We then analyzed the localization of Cep78 on overduplicated centrosomes following Flag–Plk4 overexpression in U2OS cells and found that Cep78 colocalized with centrin-2 and Plk4 on duplicated centrioles (Fig. 4A), suggesting that Cep78 is recruited to procentrioles in Plk4-overexpressing cells. To identify the role of Cep78 in Plk4-induced centriole overduplication, we first analyzed whether the centrosomal localization of Plk4 was dependent on Cep78 and vice versa. We found that the centrosomal localization of endogenous Plk4 was independent of Cep78 (Fig. 4B). Similarly, depletion of Plk4 did not alter the centrosomal localization of Cep78 (Fig. S4B). Given that Cep78 is involved in Plk4-induced centriole overduplication, we aimed to analyze whether Cep78 would regulate excessive centrosomal levels of Plk4 caused by ectopic expression of HA–Plk4. Upon analysis of the centrosomal HA signal, we found that, in the absence of Cep78, recruitment of HA–Plk4 to the centrosome was markedly impaired (Fig. 4C); ∼40–50% of the cells could not localize HA–Plk4 to centrosomes (Fig. 4D). Interestingly, it has been shown that Cep78-siRNA-treated planaria exhibits cilia assembly defects in multicentriolar, multiciliated cells. Cep78 depletion in these cells, where Plk4 is strongly upregulated, results in a reduced number of centriole-based cillia basal bodies per cell (Azimzadeh et al., 2012), indicating that in this model organism Cep78 also appears to participate in the regulation of centriole amplification.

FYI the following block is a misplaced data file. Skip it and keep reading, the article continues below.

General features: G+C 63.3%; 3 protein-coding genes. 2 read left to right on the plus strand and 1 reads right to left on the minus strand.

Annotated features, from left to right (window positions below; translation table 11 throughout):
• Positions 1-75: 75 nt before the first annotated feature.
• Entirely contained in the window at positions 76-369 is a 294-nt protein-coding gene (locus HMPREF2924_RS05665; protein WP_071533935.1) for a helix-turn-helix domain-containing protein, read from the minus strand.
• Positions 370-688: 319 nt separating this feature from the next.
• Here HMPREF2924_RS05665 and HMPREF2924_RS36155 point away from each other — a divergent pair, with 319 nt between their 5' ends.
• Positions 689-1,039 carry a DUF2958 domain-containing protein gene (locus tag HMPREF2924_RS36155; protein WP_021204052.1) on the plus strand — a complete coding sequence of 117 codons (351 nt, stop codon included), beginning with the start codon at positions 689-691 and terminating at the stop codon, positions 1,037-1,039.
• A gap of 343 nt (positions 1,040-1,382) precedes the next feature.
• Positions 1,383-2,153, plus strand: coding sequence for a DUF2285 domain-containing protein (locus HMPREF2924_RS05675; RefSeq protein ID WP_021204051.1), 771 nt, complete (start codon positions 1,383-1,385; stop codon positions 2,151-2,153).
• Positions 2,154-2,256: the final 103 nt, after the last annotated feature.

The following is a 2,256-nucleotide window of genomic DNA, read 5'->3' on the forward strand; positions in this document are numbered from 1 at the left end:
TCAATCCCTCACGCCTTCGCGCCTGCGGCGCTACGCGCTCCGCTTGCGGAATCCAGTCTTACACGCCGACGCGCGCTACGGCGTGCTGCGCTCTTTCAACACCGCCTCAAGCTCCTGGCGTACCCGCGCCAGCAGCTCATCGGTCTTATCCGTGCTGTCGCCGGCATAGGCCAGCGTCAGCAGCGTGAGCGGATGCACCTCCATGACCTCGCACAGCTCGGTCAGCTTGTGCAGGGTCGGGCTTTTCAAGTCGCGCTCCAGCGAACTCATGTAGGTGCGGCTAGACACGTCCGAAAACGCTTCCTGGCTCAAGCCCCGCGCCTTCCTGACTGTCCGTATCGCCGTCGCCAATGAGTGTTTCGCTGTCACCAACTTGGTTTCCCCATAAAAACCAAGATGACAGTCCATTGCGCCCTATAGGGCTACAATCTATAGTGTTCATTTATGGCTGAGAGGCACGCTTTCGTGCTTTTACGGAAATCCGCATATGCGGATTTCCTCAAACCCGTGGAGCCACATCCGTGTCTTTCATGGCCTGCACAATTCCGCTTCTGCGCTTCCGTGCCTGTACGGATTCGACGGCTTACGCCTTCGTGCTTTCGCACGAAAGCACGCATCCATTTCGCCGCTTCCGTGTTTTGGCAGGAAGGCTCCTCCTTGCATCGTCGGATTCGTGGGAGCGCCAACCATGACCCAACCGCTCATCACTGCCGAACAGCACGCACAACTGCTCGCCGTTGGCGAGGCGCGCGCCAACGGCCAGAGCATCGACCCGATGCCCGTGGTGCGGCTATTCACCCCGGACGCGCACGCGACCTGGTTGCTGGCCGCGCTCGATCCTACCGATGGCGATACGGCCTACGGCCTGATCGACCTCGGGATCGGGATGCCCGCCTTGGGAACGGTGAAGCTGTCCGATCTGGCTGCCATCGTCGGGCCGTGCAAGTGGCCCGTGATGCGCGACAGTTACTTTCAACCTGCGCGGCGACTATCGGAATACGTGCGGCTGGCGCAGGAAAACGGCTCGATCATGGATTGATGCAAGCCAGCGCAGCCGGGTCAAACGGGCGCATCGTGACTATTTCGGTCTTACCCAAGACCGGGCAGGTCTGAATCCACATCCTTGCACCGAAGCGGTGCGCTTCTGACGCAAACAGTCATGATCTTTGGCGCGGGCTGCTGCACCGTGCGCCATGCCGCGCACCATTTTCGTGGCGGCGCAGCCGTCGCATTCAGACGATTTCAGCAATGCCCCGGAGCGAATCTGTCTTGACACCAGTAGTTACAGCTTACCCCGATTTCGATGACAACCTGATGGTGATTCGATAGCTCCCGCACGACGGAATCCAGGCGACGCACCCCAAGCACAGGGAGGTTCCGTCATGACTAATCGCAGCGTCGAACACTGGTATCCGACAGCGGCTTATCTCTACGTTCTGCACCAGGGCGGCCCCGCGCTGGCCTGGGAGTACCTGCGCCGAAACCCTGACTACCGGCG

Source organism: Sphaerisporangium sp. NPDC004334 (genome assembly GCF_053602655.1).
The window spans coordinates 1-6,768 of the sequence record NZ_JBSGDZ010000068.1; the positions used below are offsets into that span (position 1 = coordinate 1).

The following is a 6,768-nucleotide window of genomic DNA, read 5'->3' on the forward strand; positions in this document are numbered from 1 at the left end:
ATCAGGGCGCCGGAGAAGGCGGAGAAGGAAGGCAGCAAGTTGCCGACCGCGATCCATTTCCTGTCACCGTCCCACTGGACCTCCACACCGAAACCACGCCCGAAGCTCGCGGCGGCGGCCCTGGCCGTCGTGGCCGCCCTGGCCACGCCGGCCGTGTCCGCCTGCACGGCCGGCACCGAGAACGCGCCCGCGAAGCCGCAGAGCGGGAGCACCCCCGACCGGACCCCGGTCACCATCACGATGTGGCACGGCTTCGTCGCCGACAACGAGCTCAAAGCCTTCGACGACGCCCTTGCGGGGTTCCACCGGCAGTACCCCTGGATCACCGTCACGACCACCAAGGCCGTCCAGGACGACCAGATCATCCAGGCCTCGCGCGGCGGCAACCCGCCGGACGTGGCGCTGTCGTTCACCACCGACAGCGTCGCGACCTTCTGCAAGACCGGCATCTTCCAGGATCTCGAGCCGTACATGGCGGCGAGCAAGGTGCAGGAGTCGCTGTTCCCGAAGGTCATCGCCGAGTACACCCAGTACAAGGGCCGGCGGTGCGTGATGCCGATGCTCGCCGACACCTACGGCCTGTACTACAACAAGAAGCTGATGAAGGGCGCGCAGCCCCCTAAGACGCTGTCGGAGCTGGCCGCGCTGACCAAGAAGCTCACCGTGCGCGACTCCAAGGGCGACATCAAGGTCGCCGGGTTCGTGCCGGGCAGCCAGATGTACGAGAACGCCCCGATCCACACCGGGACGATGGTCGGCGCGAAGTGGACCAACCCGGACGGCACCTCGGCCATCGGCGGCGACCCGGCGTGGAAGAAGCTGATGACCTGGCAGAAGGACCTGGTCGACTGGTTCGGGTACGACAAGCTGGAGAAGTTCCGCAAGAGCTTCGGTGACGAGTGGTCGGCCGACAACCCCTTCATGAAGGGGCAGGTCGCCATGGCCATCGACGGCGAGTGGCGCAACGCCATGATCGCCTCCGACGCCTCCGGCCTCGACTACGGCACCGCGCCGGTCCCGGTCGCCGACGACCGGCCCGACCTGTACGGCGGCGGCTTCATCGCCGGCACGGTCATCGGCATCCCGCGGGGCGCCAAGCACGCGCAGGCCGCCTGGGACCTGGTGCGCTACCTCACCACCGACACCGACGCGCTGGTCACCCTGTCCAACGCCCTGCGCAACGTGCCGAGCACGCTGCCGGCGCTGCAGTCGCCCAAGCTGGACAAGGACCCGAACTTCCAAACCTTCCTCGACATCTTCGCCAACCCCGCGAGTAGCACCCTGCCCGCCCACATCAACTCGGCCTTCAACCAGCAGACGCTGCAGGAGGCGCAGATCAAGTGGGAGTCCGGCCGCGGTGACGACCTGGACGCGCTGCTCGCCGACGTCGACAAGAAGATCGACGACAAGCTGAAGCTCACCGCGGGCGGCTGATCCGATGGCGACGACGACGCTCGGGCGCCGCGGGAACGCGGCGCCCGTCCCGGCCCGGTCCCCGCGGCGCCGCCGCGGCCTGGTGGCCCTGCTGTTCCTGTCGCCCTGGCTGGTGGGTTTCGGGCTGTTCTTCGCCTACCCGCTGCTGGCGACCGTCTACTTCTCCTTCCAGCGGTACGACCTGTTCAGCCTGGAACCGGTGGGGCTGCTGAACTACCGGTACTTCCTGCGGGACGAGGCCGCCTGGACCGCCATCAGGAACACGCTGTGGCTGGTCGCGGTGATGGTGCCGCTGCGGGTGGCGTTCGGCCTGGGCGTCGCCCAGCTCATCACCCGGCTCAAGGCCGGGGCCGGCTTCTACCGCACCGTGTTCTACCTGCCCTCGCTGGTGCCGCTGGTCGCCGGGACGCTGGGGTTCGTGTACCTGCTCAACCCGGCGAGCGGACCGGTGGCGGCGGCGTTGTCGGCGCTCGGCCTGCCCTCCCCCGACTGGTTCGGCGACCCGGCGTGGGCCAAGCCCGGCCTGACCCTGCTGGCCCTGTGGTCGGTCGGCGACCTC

In conclusion, our work identifies Cep78 as a new Plk4-interacting protein that is involved in Plk4-induced centriole overduplication. The identification of Cep78 as a Plk4-associated factor provides a new tool for understanding the function of Plk4 in centriole overduplication.
MATERIALS AND METHODS
Anti-Cep78 rabbit polyclonal antibody against amino acids 639–689 was from Bethyl Laboratories (A301-800A) and was used at 1:500. Rabbit polyclonal anti-Cep78 antibodies were also raised against a Cep78 peptide sequence and was used at 1 μg/ml (amino acids 709-722, this antibody was only used for experiments described in Fig. 1C). Mouse anti-Plk4 antibody (used at 1 μg/ml) was as previously described (Cizmecioglu et al., 2010). Rabbit anti-centrin-2 (N-17-R, 1:100) was from Santa Cruz Biotechnology. Mouse anti-α-tubulin (T5168, 1:5000), rabbit anti-γ-tubulin (T3559, 1:2000) and mouse anti-FLAG M2 (F3165, 1:1000) antibodies were from Sigma-Aldrich. Rabbit anti-GFP (NB600-303, 1:5000) antibody was from Novus Biologicals.